An investigation is under way into the fatal shootings of a Miami-Dade police officer and his sister, whose bodies were found Thursday in Puerto Rico.
Miami-Dade police confirmed that the bullet-riddled bodies of Officer Juan L. Aviles, 34, and his sister, Jasmin, were discovered in a rental car on the side of a road in the city of Villalba.
Local 10's Ross Palombo spoke with Aviles' father on Thursday.
"He was a very good officer, one of the best," said Juan Aviles Mercado, while speaking of his murdered son.
The siblings had been visiting their mother in Villalba, a city southwest of San Juan.
Police said Aviles' body was inside the car, and his sister's was just outside the door.
"Right now, we don't have information as to what the motive could have been," said Lt. Rosanna Codero-Stutz, of the Miami-Dade Police Department.
As the Miami-Dade Police Department confirmed the news of Aviles' death, details emerged from the Ponce Province Police Department in Puerto Rico, which is handling the investigation. The forensics team found three small bags of white powder on Aviles, which have yet to be analyzed.
Friends at the Miami-Dade Police Department's Midwest District, where Aviles worked, said he was a good man and a good cop. His wife, who is also a police officer, is on maternity leave with newborn twins.
Before joining the Miami-Dade Police Department in 2006, Aviles worked for Wackenhut, a security company accused at that time of overbilling Miami-Dade County for guards who were never on duty at Metrorail stations.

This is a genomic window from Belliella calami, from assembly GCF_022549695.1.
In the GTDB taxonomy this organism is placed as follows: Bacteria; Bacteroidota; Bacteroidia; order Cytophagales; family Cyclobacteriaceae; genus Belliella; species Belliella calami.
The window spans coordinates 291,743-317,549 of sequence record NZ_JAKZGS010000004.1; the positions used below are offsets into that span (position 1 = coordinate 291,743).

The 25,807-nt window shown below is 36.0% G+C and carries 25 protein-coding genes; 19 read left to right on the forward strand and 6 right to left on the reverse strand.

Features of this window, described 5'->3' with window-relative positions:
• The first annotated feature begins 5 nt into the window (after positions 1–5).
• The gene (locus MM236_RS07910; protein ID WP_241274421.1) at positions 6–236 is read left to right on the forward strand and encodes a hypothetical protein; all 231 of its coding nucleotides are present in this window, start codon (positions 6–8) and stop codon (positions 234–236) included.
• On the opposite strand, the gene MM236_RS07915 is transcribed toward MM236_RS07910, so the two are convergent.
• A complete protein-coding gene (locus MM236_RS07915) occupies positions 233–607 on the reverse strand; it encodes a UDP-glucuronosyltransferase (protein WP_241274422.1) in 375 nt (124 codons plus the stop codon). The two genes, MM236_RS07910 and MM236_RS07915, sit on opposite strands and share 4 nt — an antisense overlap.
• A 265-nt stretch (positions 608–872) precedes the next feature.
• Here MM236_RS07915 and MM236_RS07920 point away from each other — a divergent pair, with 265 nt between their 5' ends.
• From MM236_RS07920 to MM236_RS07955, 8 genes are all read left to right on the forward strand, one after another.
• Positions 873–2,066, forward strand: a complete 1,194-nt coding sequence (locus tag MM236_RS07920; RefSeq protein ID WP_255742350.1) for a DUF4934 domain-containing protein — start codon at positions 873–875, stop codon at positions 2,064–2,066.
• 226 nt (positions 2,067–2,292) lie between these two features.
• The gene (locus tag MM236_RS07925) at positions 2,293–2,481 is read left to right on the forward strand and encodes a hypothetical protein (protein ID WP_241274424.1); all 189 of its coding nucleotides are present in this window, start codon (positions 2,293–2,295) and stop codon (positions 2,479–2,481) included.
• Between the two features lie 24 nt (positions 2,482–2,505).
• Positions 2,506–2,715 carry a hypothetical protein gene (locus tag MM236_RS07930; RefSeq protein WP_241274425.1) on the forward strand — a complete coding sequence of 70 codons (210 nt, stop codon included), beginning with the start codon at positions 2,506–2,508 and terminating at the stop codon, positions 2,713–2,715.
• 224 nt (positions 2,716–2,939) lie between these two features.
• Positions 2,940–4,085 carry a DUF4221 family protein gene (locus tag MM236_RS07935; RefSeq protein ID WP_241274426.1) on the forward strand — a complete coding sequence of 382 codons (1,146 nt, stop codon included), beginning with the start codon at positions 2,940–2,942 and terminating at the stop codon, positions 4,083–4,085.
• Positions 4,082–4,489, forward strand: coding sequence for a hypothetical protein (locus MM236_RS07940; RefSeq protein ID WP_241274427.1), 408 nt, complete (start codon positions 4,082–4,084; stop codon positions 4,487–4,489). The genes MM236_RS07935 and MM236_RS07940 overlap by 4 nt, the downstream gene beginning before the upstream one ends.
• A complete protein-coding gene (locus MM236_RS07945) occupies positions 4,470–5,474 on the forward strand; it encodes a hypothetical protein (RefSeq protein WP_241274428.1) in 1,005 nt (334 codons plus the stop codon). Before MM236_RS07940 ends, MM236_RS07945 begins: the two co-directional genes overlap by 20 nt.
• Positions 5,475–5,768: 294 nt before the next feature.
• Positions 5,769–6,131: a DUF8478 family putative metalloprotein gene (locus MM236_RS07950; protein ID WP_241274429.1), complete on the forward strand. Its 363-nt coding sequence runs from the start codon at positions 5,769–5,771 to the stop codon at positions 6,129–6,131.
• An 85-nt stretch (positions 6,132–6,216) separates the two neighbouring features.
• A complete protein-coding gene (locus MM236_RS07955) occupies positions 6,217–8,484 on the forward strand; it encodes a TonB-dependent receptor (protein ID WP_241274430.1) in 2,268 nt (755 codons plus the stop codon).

Investigators' records detailing the arrests of Wackenhut employees indicate that Aviles blew the whistle on fraudulent logs and overbilling, which he called the "ghost post." First, he was suspended from Wackenhut; then he quit. He was scheduled to appear as a witness in a racketeering case against Wackenhut brass next month.
Ed Griffith, a spokesman for the prosecutors in the Miami-Dade State Attorney's Office, told Local 10, "We are in the process of evaluating the impact this witness' death has on our case."
The more immediate effects are on the Aviles family, his co-workers and his wife and newborn twins.
"Our stand on it is to make sure we provide her with all the support she needs for what she's going through at this time, along with the rest of their family," Codero-Stuts.
Codero-Stutz said there is no information yet available about a funeral or memorial.
Copyright 2011 by Post-Newsweek Stations. All rights reserved. This material may not be published, broadcast, rewritten or redistributed